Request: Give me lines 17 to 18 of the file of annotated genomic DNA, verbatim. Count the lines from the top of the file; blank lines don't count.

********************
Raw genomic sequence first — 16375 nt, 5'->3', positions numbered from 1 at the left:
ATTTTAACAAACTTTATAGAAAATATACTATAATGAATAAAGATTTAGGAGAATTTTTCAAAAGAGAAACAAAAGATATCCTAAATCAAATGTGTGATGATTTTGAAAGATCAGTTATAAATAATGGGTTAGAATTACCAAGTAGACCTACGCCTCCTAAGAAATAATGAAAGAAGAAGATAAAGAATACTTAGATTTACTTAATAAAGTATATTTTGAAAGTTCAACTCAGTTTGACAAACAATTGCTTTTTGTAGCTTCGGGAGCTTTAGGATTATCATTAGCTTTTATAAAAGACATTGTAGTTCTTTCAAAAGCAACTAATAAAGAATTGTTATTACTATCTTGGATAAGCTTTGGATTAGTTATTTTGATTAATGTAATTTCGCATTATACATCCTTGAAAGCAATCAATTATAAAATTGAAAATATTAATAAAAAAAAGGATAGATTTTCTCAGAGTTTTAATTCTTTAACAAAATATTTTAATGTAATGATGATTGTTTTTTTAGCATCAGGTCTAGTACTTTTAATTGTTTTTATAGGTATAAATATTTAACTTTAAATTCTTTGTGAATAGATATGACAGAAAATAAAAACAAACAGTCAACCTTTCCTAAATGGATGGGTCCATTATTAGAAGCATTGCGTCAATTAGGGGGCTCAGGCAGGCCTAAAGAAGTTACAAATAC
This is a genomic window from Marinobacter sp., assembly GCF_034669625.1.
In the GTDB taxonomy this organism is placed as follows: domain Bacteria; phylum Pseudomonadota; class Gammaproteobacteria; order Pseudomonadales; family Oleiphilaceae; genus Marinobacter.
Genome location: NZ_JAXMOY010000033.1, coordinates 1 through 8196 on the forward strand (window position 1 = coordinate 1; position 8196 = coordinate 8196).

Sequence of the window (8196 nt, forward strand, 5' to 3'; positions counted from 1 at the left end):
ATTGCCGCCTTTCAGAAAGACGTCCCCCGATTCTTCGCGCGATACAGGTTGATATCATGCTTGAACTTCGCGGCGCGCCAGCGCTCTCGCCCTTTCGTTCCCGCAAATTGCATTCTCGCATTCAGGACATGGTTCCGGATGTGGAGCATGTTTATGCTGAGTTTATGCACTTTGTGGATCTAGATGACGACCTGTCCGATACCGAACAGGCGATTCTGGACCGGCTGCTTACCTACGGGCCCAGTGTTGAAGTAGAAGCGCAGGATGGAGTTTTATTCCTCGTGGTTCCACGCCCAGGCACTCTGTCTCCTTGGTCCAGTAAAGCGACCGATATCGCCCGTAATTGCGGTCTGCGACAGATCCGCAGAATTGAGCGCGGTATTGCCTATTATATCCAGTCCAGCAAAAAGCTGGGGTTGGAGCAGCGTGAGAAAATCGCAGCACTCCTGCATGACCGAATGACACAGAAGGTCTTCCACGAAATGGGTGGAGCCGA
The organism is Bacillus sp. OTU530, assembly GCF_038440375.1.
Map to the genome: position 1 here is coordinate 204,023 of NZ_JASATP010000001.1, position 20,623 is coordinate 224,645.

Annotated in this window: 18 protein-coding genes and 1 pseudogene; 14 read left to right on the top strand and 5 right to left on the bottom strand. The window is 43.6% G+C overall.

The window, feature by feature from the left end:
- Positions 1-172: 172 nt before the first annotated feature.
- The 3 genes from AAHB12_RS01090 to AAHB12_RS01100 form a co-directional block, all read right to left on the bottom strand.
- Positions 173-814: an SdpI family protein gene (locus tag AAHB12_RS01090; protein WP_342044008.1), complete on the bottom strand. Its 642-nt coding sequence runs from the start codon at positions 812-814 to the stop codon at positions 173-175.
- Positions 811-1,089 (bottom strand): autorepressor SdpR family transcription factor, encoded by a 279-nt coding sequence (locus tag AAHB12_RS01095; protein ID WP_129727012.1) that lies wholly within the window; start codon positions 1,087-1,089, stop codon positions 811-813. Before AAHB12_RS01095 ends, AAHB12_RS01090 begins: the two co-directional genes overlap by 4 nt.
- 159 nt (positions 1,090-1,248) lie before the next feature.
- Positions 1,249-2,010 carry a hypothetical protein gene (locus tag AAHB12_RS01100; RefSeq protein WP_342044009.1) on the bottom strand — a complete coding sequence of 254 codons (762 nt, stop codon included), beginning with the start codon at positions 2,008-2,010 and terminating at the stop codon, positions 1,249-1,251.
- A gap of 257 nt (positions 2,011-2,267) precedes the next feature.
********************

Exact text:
- Positions 1,249-2,010 carry a hypothetical protein gene (locus tag AAHB12_RS01100; RefSeq protein WP_342044009.1) on the bottom strand — a complete coding sequence of 254 codons (762 nt, stop codon included), beginning with the start codon at positions 2,008-2,010 and terminating at the stop codon, positions 1,249-1,251.
- A gap of 257 nt (positions 2,011-2,267) precedes the next feature.